Establishing a Business Continuity Plan Amidst Coronavirus

15 April, 2020
Establishing a Business Continuity Plan Amidst Coronavirus

At first, no one is sure how to react to the unprecedented fear of coronavirus. But the good news is, with a strong business continuity plan in place, you’ll be able to function and survive amidst unpredictable times like this pandemic. Realistically, there is no one-size-fits-all solution for a business continuity plan, but being agile is the best tool you can be equipped with to achieve business continuity.

We leveraged technology to enable a seamless work from home experience in under 11 hours, thanks to the framework to enable this having been gradually developed since September 2018.

In this blog, I will share with you how to expedite this process to achieve the same for your business in days as opposed to weeks or months.

The Two Key Steps of a Business Continuity Plan

While 11 hours to achieve a business continuity plan is a great achievement, working from home is not the same as business continuity for the purpose of this blog. Business continuity is about enabling the business to continue amidst threats such as COVID-19, and frictionless remote work is only the first step!

Our 2018 framework came about when our Head of Operations in Australia, who was conveniently of Philippines origin, headed over to Manila with the intent of establishing a Station Five office. 

He was responsible for hiring team members, sourcing suppliers, and commencing the setup of our Philippines entity. There was one key discrepancy between our Sydney and Manila office though, and this was that those based in Manila would work from home.

And it was through this we realised the most important factor in a successful remote work arrangement is communication.

This isn’t just the ability to pick up the phone to remote workers using WhatsApp, it is considering each of the following:

  • Daily stand-up meetings
  • Weekly project planning meetings
  • Fortnightly company wide meetings
  • Irregular (ad hoc) catch-ups
  • Project and task management
  • Time tracking and reporting
  • Documentation
  • Technology and fast internet

And despite the meetings, it’s also about having technologies in place that enable this, such as:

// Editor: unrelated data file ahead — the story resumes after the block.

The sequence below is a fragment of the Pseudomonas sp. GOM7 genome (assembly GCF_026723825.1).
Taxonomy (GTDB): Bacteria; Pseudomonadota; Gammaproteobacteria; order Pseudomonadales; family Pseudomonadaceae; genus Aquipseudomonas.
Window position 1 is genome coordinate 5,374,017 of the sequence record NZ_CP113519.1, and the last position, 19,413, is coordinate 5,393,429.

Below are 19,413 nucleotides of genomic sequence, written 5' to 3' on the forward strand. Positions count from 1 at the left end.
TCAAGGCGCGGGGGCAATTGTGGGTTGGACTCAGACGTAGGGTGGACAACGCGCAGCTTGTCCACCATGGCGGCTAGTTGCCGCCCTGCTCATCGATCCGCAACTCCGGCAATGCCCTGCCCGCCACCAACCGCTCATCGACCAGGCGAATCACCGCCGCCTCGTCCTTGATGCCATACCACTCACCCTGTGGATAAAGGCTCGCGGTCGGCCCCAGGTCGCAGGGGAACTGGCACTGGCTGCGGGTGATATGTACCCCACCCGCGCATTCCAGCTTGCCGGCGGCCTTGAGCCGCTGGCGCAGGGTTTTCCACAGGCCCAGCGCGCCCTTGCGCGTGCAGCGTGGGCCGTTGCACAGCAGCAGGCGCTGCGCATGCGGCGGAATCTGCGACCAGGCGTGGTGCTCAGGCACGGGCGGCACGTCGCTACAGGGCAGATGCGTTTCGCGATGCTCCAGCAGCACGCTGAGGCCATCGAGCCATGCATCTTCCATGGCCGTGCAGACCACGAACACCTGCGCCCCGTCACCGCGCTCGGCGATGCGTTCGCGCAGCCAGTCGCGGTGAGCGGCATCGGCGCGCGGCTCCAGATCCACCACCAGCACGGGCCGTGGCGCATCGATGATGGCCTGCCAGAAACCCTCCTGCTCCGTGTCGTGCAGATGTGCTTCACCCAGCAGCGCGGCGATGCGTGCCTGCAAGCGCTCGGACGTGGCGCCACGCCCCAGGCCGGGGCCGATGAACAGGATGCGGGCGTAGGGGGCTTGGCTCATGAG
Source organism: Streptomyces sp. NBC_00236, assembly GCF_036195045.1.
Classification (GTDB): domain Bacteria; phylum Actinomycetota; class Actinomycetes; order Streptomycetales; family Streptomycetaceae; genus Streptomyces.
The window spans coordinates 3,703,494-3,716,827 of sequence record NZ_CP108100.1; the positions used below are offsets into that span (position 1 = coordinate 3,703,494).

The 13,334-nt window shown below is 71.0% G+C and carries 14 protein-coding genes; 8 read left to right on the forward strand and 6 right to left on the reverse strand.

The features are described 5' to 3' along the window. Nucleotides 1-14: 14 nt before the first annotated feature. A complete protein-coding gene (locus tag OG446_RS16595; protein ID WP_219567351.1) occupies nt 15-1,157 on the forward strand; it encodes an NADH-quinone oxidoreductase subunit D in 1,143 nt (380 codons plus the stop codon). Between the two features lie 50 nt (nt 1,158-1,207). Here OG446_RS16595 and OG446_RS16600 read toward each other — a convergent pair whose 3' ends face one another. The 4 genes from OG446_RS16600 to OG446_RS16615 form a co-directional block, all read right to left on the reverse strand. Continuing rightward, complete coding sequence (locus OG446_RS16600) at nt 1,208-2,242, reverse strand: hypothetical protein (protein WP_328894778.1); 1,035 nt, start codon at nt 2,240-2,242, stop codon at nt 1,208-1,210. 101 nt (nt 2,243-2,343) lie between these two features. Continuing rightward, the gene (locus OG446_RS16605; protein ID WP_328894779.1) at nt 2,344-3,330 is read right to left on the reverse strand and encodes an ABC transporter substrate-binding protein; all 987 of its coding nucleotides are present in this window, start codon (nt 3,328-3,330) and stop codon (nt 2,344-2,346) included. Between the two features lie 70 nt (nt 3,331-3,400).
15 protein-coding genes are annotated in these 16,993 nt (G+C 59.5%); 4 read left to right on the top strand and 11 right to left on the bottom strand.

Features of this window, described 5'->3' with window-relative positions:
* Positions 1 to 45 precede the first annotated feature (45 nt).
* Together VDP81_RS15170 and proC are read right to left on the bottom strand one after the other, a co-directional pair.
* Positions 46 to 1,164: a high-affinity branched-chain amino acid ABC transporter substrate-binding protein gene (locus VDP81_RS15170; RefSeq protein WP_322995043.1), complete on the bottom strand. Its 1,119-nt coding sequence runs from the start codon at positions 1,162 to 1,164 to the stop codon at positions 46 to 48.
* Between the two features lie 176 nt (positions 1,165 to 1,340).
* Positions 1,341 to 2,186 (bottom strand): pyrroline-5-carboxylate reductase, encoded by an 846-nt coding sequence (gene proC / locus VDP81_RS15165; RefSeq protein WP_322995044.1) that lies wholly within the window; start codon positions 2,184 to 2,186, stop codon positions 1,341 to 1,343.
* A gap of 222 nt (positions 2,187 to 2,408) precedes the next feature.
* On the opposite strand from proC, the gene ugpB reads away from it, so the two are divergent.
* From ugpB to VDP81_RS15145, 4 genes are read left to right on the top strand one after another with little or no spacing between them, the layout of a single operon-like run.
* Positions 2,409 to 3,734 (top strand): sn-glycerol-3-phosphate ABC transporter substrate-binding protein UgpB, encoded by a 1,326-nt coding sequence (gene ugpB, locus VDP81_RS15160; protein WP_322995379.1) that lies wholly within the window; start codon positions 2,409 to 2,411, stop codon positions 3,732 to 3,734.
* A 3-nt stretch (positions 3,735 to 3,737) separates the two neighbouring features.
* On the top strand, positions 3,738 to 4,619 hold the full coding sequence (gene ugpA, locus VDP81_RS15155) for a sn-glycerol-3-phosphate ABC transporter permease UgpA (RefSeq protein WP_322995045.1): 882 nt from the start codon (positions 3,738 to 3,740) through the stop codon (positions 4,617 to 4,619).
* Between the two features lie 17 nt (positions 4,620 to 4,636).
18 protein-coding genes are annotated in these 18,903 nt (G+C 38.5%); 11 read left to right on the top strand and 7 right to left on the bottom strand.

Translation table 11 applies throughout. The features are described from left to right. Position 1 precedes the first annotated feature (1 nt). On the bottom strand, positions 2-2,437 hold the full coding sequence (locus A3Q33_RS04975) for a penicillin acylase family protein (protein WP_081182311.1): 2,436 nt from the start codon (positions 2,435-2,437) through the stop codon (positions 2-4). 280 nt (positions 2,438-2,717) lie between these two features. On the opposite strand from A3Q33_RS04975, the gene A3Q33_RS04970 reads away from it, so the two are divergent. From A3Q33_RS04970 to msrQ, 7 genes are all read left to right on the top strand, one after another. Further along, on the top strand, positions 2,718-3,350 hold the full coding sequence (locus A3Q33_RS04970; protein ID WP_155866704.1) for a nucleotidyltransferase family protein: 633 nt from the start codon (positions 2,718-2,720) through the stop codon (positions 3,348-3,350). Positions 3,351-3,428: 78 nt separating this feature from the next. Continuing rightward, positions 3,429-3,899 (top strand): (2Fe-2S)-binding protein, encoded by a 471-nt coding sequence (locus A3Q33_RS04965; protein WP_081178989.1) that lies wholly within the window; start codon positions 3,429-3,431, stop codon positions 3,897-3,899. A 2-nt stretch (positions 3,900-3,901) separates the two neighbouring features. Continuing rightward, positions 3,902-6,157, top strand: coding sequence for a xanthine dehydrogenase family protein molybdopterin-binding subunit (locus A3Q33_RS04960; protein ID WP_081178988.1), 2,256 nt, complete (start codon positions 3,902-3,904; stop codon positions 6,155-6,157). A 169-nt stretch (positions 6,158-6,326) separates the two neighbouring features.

• Live messaging (Slack, Teams)
  • Video conferencing (Google Meet, Teams, Zoom)
  • International calls (WhatsApp, standard calls)
  • Project and task management (Trello, Jira, Asana)
  • Time tracking and reporting (Harvest, Everhour, Toggl)
  • Documentation (Confluence, Notion)

The second, and arguably more difficult step to establish, is adapting the business to the coronavirus threat once it has arisen. This includes external facing business functions such as:

  • Communication
  • Marketing and Sales
  • Products and Services

In any crisis event such as coronavirus, the environment changes, and so too must your business with the products and services it offers.

Naturally, how your business then communicates those products and services to potential customers, and how you communicate your adaptation to the crisis with existing customers, is paramount.

Your plan is only efficient if your team members and assets can function and stay afloat during this disaster!

Like the rest of the world, you’ve worked out that the coronavirus isn’t going anywhere in the near future. So, ensure your plan can sustain your business through this period indefinitely, to ensure you can keep your business alive.

And if you are looking to setup people, systems, and processes to work from home, please don’t hesitate to reach out to us for some help. We’re here for you during this period, whether you’re a client of ours or not!

Get a free, no obligation
assessment of your technology

info@stationfive.com

+61 (02) 8278 7895
S3, L3, 2-12 Foveaux St,
Surry Hills NSW 2010